The Internet has greatly helped to disseminate useful, up-to-date information about successful hydroponics techniques to anyone with a computer and an Internet connection. A few aspects have emerged as being "the cutting edge" of advanced hydroponics. These include the "aeroponics" growing technique; integrating wastewater, or "gray water," into the hydroponics system as a means of treatment and reuse; and ambitious new designs for urban hydroponics farms to alleviate future food-production crises as the world's population increases.
The principles of hydroponics were first defined by Sir Francis Bacon in the 17th century. The 1930s, research by professor William Frederick Gericke of the University of California at Berkeley resulted in what we know today as the modern science of hydroponics. Gericke's 1940 book, "Complete Guide to Soilless Gardening," is considered a watershed in the field. Today, hydroponically grown produce and ornamentals are commonplace in the commercial markets as well as in home gardens.
The National Aeronautics and Space administration (NASA) has performed extensive research into hydroponics techniques to better understand how astronauts would provide food for themselves on long space flights in a research effort called the Controlled Ecological Life Support System (CELSS).
Different hydroponics methods each have their own slightly different way of accomplishing the same goals: delivering both nutrients and oxygen in optimum proportions for use by a plant's root system. These techniques include the nutrient film technique (NFT), flood and drain, the floating raft technique, drip systems and aeroponics. Of all these types of hydroponics setups, aeroponics has emerged as especially useful in long-term spaceflight scenarios where the availability of water is at a premium. With aeroponics, only a regular misting of nutrient solution on the root systems of the plants is needed--no huge reservoirs are necessary.
Advanced hydroponics will integrate food production and wastewater reuse for terrestrial and space applications. There are many benefits to incorporating plant production with gray water treatment. NASA is exploring "biological gray water treatment (by nitrification and denitrification) followed by a physiochemical process such as reverse osmosis, ion exchange or UV oxidation to treat and reuse graywater" produced by astronauts on long space flights.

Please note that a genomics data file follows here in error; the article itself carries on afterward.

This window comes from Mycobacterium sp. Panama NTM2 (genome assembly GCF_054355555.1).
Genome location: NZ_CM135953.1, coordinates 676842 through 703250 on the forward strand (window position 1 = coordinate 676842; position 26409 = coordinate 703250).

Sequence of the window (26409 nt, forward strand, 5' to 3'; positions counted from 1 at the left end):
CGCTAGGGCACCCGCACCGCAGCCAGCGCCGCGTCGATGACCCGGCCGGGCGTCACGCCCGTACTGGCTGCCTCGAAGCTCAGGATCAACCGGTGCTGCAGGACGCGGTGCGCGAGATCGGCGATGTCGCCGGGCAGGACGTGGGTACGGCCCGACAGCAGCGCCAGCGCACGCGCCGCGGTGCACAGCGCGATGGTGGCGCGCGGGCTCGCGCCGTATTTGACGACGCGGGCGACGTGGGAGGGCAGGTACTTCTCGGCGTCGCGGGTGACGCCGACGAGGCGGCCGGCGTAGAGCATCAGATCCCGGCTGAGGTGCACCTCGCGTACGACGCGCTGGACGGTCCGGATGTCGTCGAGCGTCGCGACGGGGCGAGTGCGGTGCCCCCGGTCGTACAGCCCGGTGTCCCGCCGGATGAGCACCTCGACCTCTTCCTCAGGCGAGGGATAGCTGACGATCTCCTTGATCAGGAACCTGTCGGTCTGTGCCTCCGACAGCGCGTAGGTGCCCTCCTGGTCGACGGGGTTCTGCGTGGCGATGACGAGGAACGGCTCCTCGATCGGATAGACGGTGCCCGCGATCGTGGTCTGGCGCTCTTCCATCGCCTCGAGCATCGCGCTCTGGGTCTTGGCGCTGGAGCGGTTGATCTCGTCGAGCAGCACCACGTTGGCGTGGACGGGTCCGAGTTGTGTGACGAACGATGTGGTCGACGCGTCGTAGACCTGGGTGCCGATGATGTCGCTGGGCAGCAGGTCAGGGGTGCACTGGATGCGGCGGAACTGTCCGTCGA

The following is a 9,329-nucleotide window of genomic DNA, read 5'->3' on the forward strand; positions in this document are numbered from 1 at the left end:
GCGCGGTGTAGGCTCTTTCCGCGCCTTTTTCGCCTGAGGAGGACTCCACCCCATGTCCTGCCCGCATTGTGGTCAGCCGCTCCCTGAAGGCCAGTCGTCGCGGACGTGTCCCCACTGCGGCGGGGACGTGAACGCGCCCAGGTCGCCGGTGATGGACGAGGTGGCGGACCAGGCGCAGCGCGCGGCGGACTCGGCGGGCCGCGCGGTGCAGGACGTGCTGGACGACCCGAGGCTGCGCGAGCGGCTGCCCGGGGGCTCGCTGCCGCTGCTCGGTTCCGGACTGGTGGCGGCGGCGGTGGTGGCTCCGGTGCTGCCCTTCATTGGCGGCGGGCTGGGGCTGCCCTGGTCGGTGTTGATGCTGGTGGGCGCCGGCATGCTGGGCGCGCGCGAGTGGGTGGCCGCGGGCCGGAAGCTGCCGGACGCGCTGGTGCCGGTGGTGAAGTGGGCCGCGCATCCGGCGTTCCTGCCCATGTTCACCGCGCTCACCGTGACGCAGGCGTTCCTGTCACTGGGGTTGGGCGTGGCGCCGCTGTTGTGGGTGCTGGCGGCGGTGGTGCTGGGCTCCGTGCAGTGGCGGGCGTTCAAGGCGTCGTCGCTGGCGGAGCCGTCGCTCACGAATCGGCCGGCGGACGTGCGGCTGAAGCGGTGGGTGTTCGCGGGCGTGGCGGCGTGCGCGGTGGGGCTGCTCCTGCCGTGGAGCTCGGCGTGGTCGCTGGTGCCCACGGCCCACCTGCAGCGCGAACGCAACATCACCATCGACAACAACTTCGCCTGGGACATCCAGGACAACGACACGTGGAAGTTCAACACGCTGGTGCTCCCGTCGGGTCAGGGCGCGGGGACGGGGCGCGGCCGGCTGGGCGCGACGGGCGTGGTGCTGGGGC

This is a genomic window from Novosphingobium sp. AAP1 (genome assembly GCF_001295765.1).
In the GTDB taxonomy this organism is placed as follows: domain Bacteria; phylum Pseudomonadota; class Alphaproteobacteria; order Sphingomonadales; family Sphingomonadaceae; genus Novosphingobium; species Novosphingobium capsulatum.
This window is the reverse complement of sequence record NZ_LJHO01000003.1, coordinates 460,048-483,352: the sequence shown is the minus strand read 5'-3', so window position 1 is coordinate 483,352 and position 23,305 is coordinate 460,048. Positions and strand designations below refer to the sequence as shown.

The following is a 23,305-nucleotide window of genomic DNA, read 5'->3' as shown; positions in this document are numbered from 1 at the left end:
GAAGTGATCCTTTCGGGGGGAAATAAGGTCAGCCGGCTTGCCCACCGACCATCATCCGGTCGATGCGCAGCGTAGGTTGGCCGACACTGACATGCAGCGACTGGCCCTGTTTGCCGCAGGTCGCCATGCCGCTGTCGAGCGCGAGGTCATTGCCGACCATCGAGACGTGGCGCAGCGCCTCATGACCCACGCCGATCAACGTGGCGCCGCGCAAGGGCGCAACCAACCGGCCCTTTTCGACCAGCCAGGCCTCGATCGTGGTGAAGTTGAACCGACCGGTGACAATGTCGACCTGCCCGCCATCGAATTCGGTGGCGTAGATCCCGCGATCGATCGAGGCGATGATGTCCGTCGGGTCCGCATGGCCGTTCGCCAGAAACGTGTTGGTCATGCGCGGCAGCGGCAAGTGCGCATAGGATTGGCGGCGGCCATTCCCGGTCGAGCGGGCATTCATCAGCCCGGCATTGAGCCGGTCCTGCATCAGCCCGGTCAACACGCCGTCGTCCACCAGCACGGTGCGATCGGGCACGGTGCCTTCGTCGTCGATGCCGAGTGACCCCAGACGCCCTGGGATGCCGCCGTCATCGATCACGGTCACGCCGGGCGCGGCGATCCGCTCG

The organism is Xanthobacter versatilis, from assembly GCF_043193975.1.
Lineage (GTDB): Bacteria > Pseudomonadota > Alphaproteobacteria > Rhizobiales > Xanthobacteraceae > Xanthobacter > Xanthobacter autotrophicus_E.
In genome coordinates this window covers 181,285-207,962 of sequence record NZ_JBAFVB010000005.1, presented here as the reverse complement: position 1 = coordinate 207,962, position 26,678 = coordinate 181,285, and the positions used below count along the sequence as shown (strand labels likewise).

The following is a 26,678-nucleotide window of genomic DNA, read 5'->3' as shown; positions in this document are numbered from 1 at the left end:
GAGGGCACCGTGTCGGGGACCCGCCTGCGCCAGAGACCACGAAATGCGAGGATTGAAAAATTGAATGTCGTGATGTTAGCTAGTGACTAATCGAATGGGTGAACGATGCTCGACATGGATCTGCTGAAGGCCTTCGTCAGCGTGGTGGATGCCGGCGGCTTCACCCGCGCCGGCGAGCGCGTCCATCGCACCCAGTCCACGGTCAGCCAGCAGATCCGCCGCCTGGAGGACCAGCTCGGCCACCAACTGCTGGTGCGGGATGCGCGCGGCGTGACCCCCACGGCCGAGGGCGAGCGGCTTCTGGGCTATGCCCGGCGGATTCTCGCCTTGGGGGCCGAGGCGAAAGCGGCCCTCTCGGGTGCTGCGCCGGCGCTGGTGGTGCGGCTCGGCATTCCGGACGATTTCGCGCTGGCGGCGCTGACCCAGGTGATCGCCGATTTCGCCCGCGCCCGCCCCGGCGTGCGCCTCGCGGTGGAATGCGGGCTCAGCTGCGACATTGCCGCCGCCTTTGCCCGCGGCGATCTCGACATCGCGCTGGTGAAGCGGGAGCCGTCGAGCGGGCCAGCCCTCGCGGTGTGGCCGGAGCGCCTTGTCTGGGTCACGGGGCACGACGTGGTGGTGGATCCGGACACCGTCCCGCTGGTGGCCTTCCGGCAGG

According to Mother Earth News, statistics show that the human population will keep on increasing, eventually adding another 3 billion people to the planet, and conventional farming practices will not be able to produce enough food for everyone. Fortunately, the high crop production rates resulting from "vertical farming" via hydroponics will solve the problem. Vertical farming includes techniques such as using old, abandoned buildings for hydroponics farms, stacking multiple levels of hydroponics growing tables for efficient use of space. Artificial lighting will be used to provide for sufficient photosynthesis to take place. Using these techniques, hydroponics can be approximately 30 times more efficient per unit area of land than soil-based farming.
According to Steven Carruthers, managing editor of "Practical Hydroponics & Greenhouses" magazine, another promising hydroponics-based farming technique is aquaponics: the combination of aquaculture (fish farming) and hydroponics. In aquaponics, the waste water from a fresh-water aquaculture operation is used to provide organic nutrients for the hydroponics operation. This process helps to act as a sort of natural filter for the waste water so it can be recirculated to the aquaculture operation or discharged with only minimal pretreatment. The advantage is a significant reduction or elimination of plant nutrient costs. The trade-off is that maintaining the proper balance in water quality for the dual-purpose uses is a constant juggling act.